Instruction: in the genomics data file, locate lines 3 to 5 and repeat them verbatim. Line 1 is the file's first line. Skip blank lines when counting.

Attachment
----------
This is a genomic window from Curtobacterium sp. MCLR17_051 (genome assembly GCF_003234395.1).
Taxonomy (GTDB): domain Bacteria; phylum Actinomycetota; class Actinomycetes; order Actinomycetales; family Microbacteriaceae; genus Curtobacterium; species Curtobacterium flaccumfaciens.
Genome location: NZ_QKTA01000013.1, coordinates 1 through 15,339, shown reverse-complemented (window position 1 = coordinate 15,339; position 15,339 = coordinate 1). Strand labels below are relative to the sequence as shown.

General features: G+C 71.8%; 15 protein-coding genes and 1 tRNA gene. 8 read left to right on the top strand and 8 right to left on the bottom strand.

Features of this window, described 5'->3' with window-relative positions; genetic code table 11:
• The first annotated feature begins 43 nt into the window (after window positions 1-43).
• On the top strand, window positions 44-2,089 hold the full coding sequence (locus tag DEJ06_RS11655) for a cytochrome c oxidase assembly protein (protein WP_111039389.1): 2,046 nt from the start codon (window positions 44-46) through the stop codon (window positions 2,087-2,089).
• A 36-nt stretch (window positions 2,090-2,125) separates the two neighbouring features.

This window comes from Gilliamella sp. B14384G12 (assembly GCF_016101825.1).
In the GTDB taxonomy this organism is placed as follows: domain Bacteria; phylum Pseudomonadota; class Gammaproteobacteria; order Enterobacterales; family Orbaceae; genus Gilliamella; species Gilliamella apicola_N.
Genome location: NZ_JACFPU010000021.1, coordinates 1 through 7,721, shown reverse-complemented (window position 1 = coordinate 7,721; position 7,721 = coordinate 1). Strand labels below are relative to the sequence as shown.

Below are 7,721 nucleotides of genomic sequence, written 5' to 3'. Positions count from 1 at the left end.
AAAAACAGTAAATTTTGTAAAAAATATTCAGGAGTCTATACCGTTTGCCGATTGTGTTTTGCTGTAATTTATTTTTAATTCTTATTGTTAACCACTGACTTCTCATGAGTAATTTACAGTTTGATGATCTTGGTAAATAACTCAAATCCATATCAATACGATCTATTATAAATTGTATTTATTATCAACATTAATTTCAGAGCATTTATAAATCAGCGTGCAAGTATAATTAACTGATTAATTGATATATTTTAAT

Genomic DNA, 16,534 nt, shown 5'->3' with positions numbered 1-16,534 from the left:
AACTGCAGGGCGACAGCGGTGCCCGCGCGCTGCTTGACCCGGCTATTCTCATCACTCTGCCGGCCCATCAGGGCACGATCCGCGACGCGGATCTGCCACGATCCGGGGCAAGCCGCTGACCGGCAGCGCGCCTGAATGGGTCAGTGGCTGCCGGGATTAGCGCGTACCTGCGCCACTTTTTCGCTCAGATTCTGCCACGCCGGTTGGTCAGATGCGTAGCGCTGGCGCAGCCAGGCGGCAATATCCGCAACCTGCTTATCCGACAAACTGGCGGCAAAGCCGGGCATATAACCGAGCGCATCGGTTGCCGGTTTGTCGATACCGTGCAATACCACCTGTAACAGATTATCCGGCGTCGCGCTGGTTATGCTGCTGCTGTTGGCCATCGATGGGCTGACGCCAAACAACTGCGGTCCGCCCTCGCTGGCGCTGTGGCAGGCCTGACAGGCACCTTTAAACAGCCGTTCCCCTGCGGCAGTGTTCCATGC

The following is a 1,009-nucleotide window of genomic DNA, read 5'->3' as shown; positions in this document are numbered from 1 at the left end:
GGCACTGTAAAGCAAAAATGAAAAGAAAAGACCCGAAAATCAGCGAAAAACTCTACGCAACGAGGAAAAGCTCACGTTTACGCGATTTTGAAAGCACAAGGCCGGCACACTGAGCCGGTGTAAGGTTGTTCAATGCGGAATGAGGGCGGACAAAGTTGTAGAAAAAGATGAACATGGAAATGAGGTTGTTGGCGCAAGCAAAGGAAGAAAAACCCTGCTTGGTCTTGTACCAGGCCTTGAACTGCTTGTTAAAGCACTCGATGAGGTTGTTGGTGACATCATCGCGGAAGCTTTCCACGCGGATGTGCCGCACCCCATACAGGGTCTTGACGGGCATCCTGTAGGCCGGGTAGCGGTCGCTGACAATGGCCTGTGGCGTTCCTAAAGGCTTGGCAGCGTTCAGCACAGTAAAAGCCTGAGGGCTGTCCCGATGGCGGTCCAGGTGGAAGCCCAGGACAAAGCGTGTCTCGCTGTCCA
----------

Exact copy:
Genome location: NZ_QKTA01000013.1, coordinates 1 through 15,339, shown reverse-complemented (window position 1 = coordinate 15,339; position 15,339 = coordinate 1). Strand labels below are relative to the sequence as shown.

General features: G+C 71.8%; 15 protein-coding genes and 1 tRNA gene. 8 read left to right on the top strand and 8 right to left on the bottom strand.

Features of this window, described 5'->3' with window-relative positions; genetic code table 11: